The author's youthfulness helps to assure the inevitable comparison with the Anne Frank diary although over and above the sphere of suffering shared, and in this case extended to the death march itself, there is no spiritual or emotional legacy here to offset any reader reluctance.

Pub Date: Jan. 16, 2006

ISBN: 0374500010

Page Count: 120

Publisher: Hill & Wang

Review Posted Online: Oct. 7, 2011

Kirkus Reviews Issue: Jan. 15, 2006

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Buffs of the Old West will enjoy Clavin’s careful research and vivid writing.

TOMBSTONE

THE EARP BROTHERS, DOC HOLLIDAY, AND THE VENDETTA RIDE FROM HELL

Rootin’-tootin’ history of the dry-gulchers, horn-swogglers, and outright killers who populated the Wild West’s wildest city in the late 19th century.

The stories of Wyatt Earp and company, the shootout at the O.K. Corral, and Geronimo and the Apache Wars are all well known. Clavin, who has written books on Dodge City and Wild Bill Hickok, delivers a solid narrative that usefully links significant events—making allies of white enemies, for instance, in facing down the Apache threat, rustling from Mexico, and other ethnically charged circumstances. The author is a touch revisionist, in the modern fashion, in noting that the Earps and Clantons weren’t as bloodthirsty as popular culture has made them out to be. For example, Wyatt and Bat Masterson “took the ‘peace’ in peace officer literally and knew that the way to tame the notorious town was not to outkill the bad guys but to intimidate them, sometimes with the help of a gun barrel to the skull.” Indeed, while some of the Clantons and some of the Earps died violently, most—Wyatt, Bat, Doc Holliday—died of cancer and other ailments, if only a few of old age. Clavin complicates the story by reminding readers that the Earps weren’t really the law in Tombstone and sometimes fell on the other side of the line and that the ordinary citizens of Tombstone and other famed Western venues valued order and peace and weren’t particularly keen on gunfighters and their mischief. Still, updating the old notion that the Earp myth is the American Iliad, the author is at his best when he delineates those fraught spasms of violence. “It is never a good sign for law-abiding citizens,” he writes at one high point, “to see Johnny Ringo rush into town, both him and his horse all in a lather.” Indeed not, even if Ringo wound up killing himself and law-abiding Tombstone faded into obscurity when the silver played out.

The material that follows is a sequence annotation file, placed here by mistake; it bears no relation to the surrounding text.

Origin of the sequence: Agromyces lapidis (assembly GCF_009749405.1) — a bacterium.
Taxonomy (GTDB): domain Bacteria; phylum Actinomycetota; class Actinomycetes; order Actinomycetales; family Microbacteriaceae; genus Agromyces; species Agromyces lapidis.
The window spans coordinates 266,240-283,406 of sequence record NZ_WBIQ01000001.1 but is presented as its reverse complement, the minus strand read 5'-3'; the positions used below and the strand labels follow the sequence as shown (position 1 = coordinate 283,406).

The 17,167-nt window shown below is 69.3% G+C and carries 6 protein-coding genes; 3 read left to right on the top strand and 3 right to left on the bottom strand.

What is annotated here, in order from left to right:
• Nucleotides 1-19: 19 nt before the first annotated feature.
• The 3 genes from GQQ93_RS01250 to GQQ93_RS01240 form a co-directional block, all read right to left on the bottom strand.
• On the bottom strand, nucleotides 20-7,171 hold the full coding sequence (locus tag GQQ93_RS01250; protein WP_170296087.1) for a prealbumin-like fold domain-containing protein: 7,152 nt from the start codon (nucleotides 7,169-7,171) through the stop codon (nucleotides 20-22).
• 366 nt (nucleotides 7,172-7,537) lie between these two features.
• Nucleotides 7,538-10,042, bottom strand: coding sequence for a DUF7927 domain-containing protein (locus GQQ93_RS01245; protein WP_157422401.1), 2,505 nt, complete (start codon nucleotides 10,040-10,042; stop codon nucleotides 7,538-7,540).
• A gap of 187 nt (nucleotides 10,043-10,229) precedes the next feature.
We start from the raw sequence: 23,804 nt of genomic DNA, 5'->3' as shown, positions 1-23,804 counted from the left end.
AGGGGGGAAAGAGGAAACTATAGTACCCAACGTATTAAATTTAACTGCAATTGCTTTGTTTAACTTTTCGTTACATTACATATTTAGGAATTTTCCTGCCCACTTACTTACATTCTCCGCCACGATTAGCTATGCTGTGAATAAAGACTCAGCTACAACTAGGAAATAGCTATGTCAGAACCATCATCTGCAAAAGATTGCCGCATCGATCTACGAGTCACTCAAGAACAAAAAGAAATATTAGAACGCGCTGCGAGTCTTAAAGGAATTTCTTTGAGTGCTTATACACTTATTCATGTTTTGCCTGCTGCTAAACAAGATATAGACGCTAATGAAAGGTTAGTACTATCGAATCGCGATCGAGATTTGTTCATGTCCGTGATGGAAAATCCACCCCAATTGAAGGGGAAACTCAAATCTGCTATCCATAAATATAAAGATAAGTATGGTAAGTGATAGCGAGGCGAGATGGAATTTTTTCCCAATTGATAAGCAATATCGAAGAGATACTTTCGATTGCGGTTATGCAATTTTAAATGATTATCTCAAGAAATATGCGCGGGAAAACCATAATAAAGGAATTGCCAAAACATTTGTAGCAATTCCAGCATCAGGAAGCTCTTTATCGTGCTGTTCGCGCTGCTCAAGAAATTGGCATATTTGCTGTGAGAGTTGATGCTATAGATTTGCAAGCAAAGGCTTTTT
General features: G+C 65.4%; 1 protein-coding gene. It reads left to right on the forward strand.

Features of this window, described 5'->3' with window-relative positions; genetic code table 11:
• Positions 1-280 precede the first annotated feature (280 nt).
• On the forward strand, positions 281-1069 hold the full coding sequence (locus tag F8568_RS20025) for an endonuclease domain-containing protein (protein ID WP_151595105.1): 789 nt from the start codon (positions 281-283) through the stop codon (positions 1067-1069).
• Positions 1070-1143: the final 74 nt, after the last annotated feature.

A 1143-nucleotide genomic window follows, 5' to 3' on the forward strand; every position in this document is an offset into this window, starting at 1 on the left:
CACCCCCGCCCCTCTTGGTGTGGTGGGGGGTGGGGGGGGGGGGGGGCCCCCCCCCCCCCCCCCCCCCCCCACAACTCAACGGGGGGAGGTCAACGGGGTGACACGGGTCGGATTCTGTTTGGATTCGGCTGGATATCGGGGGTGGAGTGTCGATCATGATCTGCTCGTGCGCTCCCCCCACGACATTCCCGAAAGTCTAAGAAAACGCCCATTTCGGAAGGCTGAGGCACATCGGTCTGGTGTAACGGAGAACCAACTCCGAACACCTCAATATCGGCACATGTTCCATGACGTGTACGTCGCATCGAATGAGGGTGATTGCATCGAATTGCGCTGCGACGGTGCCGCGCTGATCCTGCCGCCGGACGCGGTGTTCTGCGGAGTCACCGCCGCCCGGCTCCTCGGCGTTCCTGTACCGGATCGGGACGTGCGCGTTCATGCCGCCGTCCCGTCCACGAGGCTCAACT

Buffs of the Old West will enjoy Clavin’s careful research and vivid writing.

Pub Date: April 21, 2020

ISBN: 978-1-250-21458-4

Page Count: 400

Publisher: St. Martin's

Review Posted Online: Jan. 20, 2020

Kirkus Reviews Issue: Feb. 15, 2020